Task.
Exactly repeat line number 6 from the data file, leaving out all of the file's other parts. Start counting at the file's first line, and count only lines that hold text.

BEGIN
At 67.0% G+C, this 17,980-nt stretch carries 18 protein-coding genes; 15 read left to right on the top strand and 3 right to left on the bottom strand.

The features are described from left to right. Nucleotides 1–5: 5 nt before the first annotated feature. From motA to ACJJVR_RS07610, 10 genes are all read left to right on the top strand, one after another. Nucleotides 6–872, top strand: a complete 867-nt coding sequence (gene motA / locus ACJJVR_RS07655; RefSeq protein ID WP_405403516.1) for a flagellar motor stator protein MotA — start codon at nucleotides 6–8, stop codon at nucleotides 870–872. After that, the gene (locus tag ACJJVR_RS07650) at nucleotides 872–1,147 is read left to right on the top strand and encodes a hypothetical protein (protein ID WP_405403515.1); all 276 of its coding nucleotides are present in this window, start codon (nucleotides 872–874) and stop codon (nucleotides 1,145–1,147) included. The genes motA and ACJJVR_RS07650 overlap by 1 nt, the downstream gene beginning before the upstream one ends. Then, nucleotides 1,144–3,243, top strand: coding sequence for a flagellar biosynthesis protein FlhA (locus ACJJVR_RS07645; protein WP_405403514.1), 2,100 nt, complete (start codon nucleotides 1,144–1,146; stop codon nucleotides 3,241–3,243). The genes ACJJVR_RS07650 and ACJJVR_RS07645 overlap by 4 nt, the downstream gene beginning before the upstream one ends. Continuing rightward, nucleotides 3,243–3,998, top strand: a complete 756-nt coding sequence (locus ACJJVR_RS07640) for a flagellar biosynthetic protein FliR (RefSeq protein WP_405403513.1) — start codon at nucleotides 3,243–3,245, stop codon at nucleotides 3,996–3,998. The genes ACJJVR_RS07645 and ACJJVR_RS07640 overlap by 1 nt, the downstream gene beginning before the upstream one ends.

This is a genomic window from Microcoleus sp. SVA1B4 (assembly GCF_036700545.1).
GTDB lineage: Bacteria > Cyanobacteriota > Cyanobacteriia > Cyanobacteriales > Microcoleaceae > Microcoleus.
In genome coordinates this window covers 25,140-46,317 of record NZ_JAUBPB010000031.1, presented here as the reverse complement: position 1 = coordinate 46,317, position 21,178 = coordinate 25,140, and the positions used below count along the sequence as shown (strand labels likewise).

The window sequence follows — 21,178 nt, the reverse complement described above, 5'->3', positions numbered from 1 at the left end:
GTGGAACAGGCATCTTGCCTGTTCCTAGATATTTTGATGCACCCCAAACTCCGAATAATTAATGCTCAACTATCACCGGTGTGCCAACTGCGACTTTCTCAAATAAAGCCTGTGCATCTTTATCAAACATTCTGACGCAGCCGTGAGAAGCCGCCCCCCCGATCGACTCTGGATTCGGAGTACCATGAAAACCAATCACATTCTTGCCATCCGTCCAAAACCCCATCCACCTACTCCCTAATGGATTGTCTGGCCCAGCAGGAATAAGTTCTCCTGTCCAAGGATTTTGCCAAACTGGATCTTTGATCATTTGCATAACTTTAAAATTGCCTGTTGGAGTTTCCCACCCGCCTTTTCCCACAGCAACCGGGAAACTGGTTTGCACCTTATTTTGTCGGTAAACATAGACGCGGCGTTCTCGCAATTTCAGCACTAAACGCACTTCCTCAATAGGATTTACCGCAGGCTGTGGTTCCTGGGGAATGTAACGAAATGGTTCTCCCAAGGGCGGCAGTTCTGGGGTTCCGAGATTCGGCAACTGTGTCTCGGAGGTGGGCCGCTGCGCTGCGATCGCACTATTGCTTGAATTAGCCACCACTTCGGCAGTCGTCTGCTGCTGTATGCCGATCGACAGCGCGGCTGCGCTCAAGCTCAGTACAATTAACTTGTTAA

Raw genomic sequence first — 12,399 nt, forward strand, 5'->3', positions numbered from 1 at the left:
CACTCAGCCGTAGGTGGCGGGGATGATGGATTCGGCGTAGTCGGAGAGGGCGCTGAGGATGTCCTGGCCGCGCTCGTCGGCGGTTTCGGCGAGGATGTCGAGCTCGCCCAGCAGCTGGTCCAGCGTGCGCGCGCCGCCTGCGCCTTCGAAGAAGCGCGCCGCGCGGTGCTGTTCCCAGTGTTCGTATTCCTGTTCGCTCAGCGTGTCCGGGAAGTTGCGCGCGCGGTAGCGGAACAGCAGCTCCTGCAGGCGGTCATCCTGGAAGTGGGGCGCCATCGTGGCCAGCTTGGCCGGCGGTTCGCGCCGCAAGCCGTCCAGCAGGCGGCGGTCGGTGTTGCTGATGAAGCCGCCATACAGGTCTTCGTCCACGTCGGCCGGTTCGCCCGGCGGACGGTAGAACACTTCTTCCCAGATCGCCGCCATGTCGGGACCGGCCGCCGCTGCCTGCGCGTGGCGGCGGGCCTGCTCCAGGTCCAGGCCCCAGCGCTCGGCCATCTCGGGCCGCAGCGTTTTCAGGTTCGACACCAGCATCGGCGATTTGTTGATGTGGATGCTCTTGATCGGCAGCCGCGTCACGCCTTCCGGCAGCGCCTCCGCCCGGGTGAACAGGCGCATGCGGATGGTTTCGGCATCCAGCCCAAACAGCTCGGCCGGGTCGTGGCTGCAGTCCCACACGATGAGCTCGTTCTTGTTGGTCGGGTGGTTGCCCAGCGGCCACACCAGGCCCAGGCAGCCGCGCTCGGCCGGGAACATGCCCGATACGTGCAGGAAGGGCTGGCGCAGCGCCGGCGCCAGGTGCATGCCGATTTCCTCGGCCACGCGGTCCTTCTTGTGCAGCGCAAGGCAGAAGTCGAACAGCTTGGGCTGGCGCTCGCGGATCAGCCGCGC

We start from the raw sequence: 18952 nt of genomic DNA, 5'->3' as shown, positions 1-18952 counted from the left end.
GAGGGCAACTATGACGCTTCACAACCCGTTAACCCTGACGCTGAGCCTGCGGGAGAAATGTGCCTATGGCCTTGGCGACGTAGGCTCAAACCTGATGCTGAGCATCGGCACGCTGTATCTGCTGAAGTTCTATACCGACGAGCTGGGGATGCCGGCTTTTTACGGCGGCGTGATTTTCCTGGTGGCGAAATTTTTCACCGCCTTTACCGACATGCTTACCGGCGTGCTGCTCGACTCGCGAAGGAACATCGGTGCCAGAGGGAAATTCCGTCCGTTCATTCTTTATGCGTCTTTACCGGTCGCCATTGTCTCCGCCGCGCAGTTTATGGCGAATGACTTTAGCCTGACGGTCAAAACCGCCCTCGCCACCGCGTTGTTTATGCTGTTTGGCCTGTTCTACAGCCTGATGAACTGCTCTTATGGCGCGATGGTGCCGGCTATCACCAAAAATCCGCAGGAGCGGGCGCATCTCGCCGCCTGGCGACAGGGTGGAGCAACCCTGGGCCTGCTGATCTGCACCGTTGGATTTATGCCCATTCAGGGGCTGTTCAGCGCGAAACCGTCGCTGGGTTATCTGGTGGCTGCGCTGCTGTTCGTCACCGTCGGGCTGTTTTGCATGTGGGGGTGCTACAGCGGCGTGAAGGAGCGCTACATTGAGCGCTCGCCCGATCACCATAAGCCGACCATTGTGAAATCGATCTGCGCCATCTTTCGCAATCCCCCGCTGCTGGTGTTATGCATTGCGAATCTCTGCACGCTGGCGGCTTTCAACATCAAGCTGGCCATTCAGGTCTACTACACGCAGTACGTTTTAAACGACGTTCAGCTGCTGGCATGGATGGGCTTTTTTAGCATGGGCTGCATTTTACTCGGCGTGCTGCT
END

The window sequence follows — 21,178 nt, the reverse complement described above, 5'->3', positions numbered from 1 at the left end: